Tuesday, June 12, 2012

Accuracy of Model of the 2013 USN&WR Law School Rankings

As in every year since 2005, I’ve again built a model of the U.S. News & World Report ("USN&WR") law school rankings. This latest effort generated a record-high r-squared coefficient: .998673. More about what that means—and more about the one law school that doesn’t fit—below. First, here’s a snapshot comparison of the scores of the most recent (USN&WR calls them “2013”) law school rankings and the model:

As that graphical comparison indicates, the model replicated USN&WR’s scores very closely. Indeed, the chart arguably overstates the differences between the two sets of scores because it shows precise scores for the model but scores rounded to the nearest one for USN&WR.

As I mentioned above, comparing the two data sets generates an r-squared coefficient of .998673. That comes very close to an r-squared of 1, which would show perfect correlation between the two sets of scores. Plainly, the model tracks the USN&WR law school rankings very closely.

In most cases, rounding to the nearest one, the model generated the same scores as those published by USN&WR. In four cases, the scores varied by 1 point. That’s not enough of a difference to fuss over, given that small variations inevitably arise from comparing the generated scores with the published, rounded ones. Consider, for instance, that USN&WR might have generated a score of 87.444 for the University of Virginia School of Law and published it as “87.” The model calculates Virginia’s score in the 2013 rankings as 88.009. The rounded and calculated scores differ by 1.009. But if we could compare the original USN&WR score with the model’s score would get difference of only .565 points. I won’t worry over so small a difference.

You know what does worry me, though? Look at the far right side of the chart above. That red “V” marks the 4.48 difference between the 34 points USN&WR gave to the University of Idaho School of Law and the score that the model generated. Idaho showed a similar anomaly in last year’s model, though then it was not alone. This year, only Idaho does much better in the published rankings than in the model.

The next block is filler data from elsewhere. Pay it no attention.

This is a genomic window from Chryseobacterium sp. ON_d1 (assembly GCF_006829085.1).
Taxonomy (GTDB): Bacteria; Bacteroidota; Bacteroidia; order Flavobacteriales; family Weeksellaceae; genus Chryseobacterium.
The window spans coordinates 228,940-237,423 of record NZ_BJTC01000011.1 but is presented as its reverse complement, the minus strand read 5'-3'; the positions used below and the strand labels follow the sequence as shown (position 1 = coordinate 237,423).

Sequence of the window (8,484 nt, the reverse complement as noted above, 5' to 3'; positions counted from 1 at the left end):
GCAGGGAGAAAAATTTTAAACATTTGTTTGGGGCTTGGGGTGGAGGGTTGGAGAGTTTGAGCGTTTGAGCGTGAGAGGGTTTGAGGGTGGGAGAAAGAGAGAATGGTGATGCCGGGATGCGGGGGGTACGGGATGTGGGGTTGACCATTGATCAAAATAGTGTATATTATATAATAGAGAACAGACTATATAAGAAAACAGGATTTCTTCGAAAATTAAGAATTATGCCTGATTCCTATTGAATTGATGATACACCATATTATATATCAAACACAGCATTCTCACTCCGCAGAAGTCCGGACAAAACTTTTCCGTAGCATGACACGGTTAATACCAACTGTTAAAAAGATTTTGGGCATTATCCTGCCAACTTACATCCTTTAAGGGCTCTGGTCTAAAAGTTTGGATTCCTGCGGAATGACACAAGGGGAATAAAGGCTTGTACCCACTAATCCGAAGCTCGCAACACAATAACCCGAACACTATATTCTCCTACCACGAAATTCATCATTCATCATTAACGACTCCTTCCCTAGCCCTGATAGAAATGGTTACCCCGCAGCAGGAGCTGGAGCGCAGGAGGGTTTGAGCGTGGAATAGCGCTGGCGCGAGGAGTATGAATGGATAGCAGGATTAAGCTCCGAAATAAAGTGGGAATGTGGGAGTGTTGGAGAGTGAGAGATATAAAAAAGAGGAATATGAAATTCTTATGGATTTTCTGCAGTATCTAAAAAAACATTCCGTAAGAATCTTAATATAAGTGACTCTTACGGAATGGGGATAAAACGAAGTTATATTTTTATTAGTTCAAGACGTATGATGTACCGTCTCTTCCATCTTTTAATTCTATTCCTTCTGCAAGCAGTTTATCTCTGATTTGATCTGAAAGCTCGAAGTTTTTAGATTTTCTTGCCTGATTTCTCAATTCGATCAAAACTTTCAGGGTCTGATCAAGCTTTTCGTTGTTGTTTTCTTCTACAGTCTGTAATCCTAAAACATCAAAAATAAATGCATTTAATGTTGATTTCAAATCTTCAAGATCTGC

[Crossposted at Agoraphilia and MoneyLaw.]

Labels: ,


Anonymous Anonymous said...

Is your model meant to predict how many points a school so-ranked will receive (e.g., #43 will receive 60 points, #108 will receive 40 points, etc.)?

Are the inputs for your model the same as those for the USNWR scorer?

6/13/2012 1:43 PM  
Blogger Tom W. Bell said...

Not quite, Anon. The model aims to replicate the same score that USN&WR *did* assign each law school in the most recent (called "2013" even though they issued in 2012) rankings. That done, the model affords opportunities for prediction along the lines of "How would School X have done in the past rankings if . . . ." And, not surprisingly, that same analysis predicts how School X *will do* in the next rankings.

6/13/2012 2:34 PM  
Blogger Tom W. Bell said...

As for your second question, Anon: Yes, insofar as possible. Most data comes from USN&WR. It does not make public all of the data that go into its rankings, however. Some of the remaining data, all concerning expenditures, I get from the ABA. USN&WR also applies a cost of living factor to some of that data, which I have replicated to the best of my ability.

6/13/2012 2:36 PM  
Blogger Jeffrey Harrison said...

Care to speculate about the Idaho outcome?

6/13/2012 4:55 PM  
Anonymous Anonymous said...

Thanks so much for your thoughtful responses. (This stats newbie appreciates them.)

One last question:
Is there a way to determine the likelihood that a school's past rankings will determine its future rankings?

I have a hunch that the so-called 'quality assessment' is informed substantially by prior years' rankings.

6/27/2012 11:27 PM  

Post a Comment

<< Home